About The Play: Women in Jeopardy!
Crime and punishment. Law and order. Wine and cheese.
One of these is not like the others, except in Wendy MacLeod’s Women in Jeopardy!, a perfectly structured mash-up of a police procedural and Real Housewives, but with a bit more heart.
MacLeod, noted playwright, essayist, and professor at Kenyon College in Ohio, gives us three women – best friends – at a moment in their lives that may seem familiar to some audience members. They’ve reached a point in their lives where the kids, if they had them, are mostly on their own, they are looking at the next phase of careers, and, for all three, they are looking at what might be on the horizon in terms of romance.
The pickings, as they say, are somewhat slim. But Liz thinks she has hit the jackpot with Jackson – he is a doctor. A dentist! Her friends Mary and Jo find him creepy and potentially dangerous. She is just happy she feels something again after her divorce.
MacLeod’s play has been compared to Sex in the City, or Thelma and Louise, or even The First Wives Club (all of the women are single), and previous incarnations of the play suggest that it thrives on door slamming, mistaken identity, and wacky high jinks, with a bit of chardonnay thrown in for good measure.
However, one might argue that there is a bit more social commentary than initially meets the eye.
Women make up 50.52% of the population in the United States, 57.4% of the workforce is female, and 23% of women ages 30-49 (the demographic of Liz, Mary, and Jo) are single (that number rises to 28% for ages 50-64). What happens to a mid-life, mid-career woman when she is single? Who does she turn to? She turns to her girlfriends.
The friendship among the women in Women in Jeopardy! is what compels Mary and Jo to go to truly insane efforts to try and figure out if Jackson is not just a creeper murderer but, more importantly, if he is worthy of Liz. They want to protect her, as they have before – her husband left her for another woman and she is slowly returning to her own self (albeit with some potential blind spots). Her friends have had their own pain and loss as well; they are, as Mary says, “women in sensible shoes doing Fun Runs and book clubs.” While they are working out whether or not their BFF is dating a man who would kill a hygienist, they are actually playing out the thing that women the world over have done since the beginning of time: building a community of trust, acceptance, and love.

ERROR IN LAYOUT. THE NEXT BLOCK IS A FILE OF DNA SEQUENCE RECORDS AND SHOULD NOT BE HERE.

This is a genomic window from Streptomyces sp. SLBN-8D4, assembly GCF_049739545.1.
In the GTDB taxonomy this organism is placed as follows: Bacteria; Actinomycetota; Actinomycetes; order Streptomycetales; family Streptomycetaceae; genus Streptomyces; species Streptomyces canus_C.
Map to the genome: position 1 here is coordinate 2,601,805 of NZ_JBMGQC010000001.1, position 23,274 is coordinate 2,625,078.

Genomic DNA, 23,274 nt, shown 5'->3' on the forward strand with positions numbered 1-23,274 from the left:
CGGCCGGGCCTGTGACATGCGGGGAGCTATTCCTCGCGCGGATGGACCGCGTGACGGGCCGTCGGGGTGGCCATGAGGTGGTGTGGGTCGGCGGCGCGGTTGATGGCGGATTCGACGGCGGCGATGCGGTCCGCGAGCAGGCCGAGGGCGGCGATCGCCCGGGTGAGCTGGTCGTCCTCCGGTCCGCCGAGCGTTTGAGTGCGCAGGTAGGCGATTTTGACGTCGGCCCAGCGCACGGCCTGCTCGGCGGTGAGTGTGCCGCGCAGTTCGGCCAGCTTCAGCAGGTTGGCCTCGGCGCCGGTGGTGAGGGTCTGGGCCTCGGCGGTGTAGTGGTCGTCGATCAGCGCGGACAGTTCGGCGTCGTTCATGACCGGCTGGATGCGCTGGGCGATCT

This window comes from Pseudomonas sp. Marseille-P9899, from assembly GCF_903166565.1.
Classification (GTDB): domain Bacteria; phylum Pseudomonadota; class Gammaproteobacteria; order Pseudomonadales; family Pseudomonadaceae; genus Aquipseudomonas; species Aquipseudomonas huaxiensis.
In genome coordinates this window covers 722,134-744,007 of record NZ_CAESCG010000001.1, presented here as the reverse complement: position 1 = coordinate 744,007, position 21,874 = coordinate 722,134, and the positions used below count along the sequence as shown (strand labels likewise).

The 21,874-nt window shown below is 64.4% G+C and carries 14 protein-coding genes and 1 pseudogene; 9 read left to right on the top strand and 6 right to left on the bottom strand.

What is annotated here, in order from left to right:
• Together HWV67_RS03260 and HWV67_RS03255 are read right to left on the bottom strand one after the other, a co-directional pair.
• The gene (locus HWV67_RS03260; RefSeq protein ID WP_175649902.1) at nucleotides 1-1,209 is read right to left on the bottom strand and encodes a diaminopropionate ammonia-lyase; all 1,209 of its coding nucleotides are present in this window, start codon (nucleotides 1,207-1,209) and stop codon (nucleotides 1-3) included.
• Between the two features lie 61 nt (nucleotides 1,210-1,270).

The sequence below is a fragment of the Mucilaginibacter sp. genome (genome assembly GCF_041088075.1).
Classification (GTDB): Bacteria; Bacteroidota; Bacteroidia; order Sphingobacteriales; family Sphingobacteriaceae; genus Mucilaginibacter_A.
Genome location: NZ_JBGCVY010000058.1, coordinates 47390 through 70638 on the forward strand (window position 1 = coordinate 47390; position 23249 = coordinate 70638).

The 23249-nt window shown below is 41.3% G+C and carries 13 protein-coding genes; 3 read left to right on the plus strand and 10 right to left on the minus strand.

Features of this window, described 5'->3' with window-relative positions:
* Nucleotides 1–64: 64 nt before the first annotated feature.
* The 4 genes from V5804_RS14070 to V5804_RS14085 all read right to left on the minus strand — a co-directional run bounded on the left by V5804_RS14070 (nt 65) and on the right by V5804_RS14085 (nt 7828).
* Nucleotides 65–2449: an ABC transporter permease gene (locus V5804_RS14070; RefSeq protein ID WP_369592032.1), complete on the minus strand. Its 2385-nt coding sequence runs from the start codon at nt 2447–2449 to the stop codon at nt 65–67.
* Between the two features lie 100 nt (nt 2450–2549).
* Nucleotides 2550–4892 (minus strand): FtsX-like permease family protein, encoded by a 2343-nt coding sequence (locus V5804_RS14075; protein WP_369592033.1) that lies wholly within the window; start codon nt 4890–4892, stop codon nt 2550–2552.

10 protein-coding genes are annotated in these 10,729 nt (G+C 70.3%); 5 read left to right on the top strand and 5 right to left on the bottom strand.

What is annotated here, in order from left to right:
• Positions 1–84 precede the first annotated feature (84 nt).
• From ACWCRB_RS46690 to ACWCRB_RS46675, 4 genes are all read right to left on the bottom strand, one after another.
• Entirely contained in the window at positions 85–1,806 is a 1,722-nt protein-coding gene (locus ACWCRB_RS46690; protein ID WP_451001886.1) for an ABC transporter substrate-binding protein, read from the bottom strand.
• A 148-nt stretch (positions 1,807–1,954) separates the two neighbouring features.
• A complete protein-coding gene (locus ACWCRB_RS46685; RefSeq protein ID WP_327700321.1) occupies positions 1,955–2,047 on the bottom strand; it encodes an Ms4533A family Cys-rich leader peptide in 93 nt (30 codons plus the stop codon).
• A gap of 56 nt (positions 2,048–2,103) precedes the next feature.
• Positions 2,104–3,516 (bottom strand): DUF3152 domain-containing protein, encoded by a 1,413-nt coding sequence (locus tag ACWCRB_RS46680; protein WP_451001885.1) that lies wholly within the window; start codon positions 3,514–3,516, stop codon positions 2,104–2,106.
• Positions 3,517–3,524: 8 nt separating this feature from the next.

Consider how they seek to protect Amanda, Liz’s daughter, who has equally questionable taste in men, from the on-again, off-again relationship she has with Trenner. MacLeod describes him as “sweet, but not too bright.” Amanda herself is not a rocket scientist, but she is as deserving of a stable, respectful relationship as her mother and her friends. They throw out their own plans and kick into full “mama bear” mode.
As the story unfolds, we are reminded that the women have a history of putting their own issues on hold in the service of their friendship. They are sometimes misguided and often put themselves in, well, jeopardy, but they are resourceful. And let’s be honest: a good murder mystery is a pretty exciting detour from the humdrums of daily life.
Liz, Mary, and Jo remind us that men may come and go – as do jobs and heartbreaks – but a good group of girlfriends is all that one needs for a happy life. Here’s to friendship.